Sunday, 8 July 2018
The Seance - 53Two, Manchester.
Andous Productions proudly claim to be able to 'explore the mysteries of The Other Side' with their famous and experienced Medium, Mme Du Lille (which curiously seems to have changed from the rather more humorous and accurate original name of Du Lally.). I can only therefore assume that the writer /director combination have changed their ideas somewhat from their first adverts - obviously tongue-in-cheek and farcical - to what I saw presented this afternoon, which was - despite some attempts to the contrary - much more serious and played not for laughs necessarily but with a degree of realism and pathos. It was therefore a play of mixed messages, not really sure which side of the fence it wanted to settle on.
The writing (Andrew Siddall) in fact was nothing new, indeed, despite the odd little difference here and there, was just a reworking of the famous cult film 'Ghost'. And the directing (Sarah Wilkinson) was unimaginative and predictable. Between them they had chosen a set which ill-suited the performance, giving over a large portion of the stage to a bedroom which was seldom used, whilst the other side of the stage was constantly being changed for every other scene... many scenes, always taking too long to change. This was absolutely not optimal and not only prolonged the show, but also made me lose interest in it.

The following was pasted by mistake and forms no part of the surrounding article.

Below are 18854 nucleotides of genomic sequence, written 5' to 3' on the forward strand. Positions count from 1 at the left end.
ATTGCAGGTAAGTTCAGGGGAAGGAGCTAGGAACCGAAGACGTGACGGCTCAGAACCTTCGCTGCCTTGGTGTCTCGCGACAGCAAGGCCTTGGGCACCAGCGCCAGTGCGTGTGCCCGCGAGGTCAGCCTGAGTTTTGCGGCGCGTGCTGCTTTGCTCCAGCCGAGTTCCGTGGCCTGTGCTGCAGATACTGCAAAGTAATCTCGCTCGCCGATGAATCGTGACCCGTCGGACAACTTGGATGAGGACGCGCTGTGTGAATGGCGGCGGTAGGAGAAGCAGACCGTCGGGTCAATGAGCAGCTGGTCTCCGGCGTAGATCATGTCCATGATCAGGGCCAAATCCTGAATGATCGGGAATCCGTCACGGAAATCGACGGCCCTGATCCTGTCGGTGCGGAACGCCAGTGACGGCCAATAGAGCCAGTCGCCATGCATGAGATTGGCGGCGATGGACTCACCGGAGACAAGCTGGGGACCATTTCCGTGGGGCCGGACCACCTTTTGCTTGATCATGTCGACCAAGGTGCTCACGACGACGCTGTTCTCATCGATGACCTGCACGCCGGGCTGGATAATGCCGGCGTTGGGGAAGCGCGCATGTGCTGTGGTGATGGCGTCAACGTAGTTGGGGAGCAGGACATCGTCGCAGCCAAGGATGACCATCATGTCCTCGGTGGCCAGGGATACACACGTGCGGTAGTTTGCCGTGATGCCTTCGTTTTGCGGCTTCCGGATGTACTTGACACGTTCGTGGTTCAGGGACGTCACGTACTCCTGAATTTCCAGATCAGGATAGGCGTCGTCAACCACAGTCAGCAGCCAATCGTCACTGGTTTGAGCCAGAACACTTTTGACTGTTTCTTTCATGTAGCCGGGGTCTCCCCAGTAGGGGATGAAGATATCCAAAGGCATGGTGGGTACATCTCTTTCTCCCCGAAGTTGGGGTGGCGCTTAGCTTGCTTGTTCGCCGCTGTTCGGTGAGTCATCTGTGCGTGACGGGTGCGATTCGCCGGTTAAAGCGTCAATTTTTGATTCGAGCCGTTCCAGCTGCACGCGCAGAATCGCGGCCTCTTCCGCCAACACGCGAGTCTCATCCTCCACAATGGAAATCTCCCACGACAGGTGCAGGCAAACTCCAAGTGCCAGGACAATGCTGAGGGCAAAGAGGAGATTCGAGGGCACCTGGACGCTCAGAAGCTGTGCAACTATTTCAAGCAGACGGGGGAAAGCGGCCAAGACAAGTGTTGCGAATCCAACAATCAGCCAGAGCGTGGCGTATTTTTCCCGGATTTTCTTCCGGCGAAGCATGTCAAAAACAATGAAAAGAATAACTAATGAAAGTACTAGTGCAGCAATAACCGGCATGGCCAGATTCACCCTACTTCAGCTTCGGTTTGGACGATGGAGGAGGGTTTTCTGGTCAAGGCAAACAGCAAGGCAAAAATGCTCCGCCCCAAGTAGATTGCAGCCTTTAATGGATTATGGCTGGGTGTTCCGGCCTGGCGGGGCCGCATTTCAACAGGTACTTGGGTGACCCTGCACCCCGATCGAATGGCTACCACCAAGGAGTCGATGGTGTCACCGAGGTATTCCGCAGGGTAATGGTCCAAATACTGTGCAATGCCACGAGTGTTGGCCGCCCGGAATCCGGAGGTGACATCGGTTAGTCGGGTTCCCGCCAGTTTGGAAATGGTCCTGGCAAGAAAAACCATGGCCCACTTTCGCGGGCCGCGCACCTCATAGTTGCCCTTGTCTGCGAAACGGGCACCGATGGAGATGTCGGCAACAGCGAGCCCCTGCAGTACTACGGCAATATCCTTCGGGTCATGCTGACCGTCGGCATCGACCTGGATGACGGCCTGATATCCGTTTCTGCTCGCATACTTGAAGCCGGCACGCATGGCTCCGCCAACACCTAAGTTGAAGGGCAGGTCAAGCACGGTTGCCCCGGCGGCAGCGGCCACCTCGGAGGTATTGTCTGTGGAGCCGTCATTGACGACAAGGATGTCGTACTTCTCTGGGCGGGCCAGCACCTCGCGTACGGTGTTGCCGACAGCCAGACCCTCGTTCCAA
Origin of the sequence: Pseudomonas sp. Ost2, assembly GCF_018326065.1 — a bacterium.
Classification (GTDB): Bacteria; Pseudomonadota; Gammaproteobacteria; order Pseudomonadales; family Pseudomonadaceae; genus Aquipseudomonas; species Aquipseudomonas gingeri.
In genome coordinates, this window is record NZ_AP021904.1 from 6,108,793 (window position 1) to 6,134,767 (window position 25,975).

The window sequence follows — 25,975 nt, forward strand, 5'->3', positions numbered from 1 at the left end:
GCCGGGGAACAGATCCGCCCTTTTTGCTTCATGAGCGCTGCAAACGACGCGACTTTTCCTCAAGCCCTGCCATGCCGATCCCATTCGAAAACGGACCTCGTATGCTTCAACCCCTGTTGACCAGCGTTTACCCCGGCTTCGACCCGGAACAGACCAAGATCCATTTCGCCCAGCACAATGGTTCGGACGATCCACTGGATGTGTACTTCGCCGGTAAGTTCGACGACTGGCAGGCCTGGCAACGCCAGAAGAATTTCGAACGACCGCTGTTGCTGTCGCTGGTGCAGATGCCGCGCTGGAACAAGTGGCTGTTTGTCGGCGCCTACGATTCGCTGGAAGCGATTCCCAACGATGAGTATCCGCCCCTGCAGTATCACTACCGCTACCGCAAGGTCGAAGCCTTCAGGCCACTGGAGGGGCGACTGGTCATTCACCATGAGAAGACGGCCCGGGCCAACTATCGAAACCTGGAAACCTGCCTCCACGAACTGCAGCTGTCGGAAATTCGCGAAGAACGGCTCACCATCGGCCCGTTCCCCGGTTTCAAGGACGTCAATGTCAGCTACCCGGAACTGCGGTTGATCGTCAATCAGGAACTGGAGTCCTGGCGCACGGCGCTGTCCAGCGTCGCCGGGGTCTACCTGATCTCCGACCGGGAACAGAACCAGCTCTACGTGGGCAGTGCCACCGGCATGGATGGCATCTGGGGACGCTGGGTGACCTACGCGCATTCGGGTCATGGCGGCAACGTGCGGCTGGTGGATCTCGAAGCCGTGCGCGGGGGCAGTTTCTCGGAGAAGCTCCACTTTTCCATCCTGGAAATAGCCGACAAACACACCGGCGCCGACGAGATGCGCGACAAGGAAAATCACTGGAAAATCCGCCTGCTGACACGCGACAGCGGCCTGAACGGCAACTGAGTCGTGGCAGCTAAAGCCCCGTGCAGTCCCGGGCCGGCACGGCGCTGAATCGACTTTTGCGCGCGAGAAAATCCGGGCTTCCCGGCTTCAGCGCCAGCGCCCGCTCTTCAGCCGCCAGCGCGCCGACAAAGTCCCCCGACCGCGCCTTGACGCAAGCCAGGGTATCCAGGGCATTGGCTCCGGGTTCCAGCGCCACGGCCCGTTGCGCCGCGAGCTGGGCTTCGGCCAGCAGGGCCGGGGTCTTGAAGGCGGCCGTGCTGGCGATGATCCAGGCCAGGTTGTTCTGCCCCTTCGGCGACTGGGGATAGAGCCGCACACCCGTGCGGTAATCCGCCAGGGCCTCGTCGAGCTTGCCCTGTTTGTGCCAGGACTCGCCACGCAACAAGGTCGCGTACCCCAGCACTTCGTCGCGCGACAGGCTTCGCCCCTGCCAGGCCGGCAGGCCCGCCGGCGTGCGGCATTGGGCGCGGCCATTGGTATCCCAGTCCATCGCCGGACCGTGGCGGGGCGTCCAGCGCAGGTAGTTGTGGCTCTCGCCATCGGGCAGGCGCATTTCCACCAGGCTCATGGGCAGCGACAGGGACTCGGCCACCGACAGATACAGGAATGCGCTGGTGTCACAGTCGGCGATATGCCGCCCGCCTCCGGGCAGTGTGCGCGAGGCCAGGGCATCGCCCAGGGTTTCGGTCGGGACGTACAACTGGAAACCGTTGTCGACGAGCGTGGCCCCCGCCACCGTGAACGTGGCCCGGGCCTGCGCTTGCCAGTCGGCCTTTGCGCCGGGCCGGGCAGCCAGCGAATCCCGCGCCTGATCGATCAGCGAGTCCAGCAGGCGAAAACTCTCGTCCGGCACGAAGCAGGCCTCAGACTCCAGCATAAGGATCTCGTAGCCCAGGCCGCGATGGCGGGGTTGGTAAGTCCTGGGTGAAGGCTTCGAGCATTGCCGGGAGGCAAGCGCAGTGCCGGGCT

Sadly, the acting too, never really got out of second gear. It took until about half-way through the play and the entrance of Mme Du Lille (Alexis Tuttle) before the energy lifted palpably and a more positive and thrusting dynamic, not to mention humour, was injected into the play. This was, to some extent taken up by David Bresnahan's mischievous ghost, but this too could have been developed more had you gone down the comedy route.
Staying firmly away from the comedy angle however was the protagonist Danny (Sam Danson) who couldn't elicit any humour from the fact he died by sticking a metal knife into a plugged-in toaster. He overplayed his hand with his proclamations of love to such an extent that it was flat and meaningless. Such a shame - but I really couldn't believe in him or his plight. Conversely however, Emily's (Lindsay Eavis) situation was very real and her wish to contact her husband and the humour and humanity gained from this excellently placed. A solid and believable role.
The rest of the cast stayed somewhat awkwardly in the middle-distance. At times they were superb, but mostly it all came across as very pedestrian and truly failed to engage. Perhaps with a script overhaul and a different spin on the direction the play is meritorious, but in its present form sadly has little or nothing new to say.
Reviewer - Matthew Dougall
on - 7/6/18